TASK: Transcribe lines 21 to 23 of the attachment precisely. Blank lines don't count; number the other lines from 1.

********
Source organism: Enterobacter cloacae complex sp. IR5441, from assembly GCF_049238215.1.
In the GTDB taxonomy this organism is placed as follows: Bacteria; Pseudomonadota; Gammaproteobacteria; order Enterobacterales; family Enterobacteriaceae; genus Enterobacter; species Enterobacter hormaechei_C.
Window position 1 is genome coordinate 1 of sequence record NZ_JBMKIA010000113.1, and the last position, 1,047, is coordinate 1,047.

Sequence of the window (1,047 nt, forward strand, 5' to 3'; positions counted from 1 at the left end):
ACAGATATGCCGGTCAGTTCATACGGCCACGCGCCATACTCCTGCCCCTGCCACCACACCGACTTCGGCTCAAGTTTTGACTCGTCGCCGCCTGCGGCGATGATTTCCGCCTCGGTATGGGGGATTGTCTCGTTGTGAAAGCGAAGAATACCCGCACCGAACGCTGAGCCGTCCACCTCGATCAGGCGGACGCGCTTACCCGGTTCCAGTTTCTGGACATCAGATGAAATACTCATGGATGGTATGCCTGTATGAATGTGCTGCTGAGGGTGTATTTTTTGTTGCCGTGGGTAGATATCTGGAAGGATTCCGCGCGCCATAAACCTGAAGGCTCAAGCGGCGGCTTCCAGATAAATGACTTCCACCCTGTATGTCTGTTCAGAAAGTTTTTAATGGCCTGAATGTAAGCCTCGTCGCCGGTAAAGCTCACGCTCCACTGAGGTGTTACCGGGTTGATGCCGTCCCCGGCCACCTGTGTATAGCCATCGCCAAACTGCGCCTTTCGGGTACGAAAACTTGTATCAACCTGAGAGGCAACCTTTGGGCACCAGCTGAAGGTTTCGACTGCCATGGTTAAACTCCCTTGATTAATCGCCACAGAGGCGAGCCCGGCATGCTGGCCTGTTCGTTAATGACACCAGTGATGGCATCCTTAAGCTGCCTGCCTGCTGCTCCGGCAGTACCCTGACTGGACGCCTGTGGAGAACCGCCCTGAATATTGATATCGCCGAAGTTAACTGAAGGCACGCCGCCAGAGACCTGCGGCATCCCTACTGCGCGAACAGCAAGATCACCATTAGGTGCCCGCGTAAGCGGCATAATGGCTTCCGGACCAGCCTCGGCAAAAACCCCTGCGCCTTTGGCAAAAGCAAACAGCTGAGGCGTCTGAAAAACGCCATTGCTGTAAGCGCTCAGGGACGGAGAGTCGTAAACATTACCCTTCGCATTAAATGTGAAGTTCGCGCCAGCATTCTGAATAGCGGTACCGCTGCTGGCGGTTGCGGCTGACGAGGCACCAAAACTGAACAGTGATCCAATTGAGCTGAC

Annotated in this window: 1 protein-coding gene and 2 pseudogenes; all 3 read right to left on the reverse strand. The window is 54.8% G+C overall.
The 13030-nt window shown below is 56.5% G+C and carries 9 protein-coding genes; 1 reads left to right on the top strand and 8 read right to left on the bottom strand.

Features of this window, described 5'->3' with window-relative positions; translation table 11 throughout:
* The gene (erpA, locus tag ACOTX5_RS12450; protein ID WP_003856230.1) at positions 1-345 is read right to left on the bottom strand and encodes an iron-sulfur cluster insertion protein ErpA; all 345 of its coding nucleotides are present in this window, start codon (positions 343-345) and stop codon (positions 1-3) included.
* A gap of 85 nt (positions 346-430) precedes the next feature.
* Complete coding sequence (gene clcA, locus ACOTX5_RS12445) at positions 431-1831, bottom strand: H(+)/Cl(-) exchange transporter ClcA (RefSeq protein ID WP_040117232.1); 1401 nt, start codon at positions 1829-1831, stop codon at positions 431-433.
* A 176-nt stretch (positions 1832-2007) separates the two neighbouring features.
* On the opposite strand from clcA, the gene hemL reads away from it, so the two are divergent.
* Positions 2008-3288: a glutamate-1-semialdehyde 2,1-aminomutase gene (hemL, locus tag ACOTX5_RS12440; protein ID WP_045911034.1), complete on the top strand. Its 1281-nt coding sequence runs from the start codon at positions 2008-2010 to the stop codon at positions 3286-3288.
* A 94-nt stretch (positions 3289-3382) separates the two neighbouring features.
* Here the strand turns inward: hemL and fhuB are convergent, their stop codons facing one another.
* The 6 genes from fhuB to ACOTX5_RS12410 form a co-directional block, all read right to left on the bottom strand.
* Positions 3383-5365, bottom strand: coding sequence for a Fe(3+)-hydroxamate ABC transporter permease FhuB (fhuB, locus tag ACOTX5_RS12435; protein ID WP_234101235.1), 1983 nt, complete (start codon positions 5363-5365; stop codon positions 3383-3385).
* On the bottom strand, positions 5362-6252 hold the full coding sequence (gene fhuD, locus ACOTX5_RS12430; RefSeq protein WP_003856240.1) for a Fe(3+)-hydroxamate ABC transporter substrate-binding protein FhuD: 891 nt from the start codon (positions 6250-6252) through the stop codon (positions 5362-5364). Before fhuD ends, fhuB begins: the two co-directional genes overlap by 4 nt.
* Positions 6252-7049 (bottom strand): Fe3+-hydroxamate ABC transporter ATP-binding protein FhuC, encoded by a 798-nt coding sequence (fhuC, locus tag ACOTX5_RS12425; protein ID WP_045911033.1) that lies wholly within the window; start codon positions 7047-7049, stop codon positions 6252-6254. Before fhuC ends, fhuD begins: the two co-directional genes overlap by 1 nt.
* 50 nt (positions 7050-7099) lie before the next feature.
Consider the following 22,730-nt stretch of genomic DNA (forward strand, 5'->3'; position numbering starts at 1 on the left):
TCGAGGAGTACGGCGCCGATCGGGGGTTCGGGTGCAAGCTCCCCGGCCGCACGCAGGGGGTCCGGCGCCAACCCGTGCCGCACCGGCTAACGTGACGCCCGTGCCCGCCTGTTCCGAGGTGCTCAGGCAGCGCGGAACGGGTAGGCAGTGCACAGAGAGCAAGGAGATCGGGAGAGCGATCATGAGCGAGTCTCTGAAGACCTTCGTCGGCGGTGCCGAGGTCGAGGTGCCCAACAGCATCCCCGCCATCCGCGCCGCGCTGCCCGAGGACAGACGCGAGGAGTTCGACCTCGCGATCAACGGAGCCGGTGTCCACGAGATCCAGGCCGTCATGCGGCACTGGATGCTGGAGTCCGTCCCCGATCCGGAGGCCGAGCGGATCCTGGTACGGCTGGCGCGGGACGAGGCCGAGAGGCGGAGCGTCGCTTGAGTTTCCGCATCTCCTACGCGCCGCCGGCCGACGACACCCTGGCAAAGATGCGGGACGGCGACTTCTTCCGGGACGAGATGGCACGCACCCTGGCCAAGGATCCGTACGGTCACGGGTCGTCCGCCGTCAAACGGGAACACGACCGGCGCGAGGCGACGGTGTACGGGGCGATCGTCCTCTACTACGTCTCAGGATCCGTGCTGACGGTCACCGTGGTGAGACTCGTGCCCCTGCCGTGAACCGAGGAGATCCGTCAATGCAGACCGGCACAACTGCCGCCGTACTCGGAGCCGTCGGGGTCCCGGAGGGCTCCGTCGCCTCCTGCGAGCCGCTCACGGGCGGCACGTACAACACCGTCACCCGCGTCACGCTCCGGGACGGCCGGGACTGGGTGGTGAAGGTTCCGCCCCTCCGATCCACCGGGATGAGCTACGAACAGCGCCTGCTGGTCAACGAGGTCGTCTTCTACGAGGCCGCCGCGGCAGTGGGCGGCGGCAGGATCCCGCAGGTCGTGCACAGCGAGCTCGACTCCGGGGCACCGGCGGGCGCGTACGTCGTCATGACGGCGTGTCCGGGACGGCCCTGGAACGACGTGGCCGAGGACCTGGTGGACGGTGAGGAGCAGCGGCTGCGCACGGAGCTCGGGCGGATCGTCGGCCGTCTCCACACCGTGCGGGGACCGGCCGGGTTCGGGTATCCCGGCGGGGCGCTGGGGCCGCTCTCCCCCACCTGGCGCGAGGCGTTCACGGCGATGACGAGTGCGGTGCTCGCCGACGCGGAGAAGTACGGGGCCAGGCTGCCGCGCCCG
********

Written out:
* 50 nt (positions 7050-7099) lie before the next feature.
Consider the following 22,730-nt stretch of genomic DNA (forward strand, 5'->3'; position numbering starts at 1 on the left):
TCGAGGAGTACGGCGCCGATCGGGGGTTCGGGTGCAAGCTCCCCGGCCGCACGCAGGGGGTCCGGCGCCAACCCGTGCCGCACCGGCTAACGTGACGCCCGTGCCCGCCTGTTCCGAGGTGCTCAGGCAGCGCGGAACGGGTAGGCAGTGCACAGAGAGCAAGGAGATCGGGAGAGCGATCATGAGCGAGTCTCTGAAGACCTTCGTCGGCGGTGCCGAGGTCGAGGTGCCCAACAGCATCCCCGCCATCCGCGCCGCGCTGCCCGAGGACAGACGCGAGGAGTTCGACCTCGCGATCAACGGAGCCGGTGTCCACGAGATCCAGGCCGTCATGCGGCACTGGATGCTGGAGTCCGTCCCCGATCCGGAGGCCGAGCGGATCCTGGTACGGCTGGCGCGGGACGAGGCCGAGAGGCGGAGCGTCGCTTGAGTTTCCGCATCTCCTACGCGCCGCCGGCCGACGACACCCTGGCAAAGATGCGGGACGGCGACTTCTTCCGGGACGAGATGGCACGCACCCTGGCCAAGGATCCGTACGGTCACGGGTCGTCCGCCGTCAAACGGGAACACGACCGGCGCGAGGCGACGGTGTACGGGGCGATCGTCCTCTACTACGTCTCAGGATCCGTGCTGACGGTCACCGTGGTGAGACTCGTGCCCCTGCCGTGAACCGAGGAGATCCGTCAATGCAGACCGGCACAACTGCCGCCGTACTCGGAGCCGTCGGGGTCCCGGAGGGCTCCGTCGCCTCCTGCGAGCCGCTCACGGGCGGCACGTACAACACCGTCACCCGCGTCACGCTCCGGGACGGCCGGGACTGGGTGGTGAAGGTTCCGCCCCTCCGATCCACCGGGATGAGCTACGAACAGCGCCTGCTGGTCAACGAGGTCGTCTTCTACGAGGCCGCCGCGGCAGTGGGCGGCGGCAGGATCCCGCAGGTCGTGCACAGCGAGCTCGACTCCGGGGCACCGGCGGGCGCGTACGTCGTCATGACGGCGTGTCCGGGACGGCCCTGGAACGACGTGGCCGAGGACCTGGTGGACGGTGAGGAGCAGCGGCTGCGCACGGAGCTCGGGCGGATCGTCGGCCGTCTCCACACCGTGCGGGGACCGGCCGGGTTCGGGTATCCCGGCGGGGCGCTGGGGCCGCTCTCCCCCACCTGGCGCGAGGCGTTCACGGCGATGACGAGTGCGGTGCTCGCCGACGCGGAGAAGTACGGGGCCAGGCTGCCGCGCCCG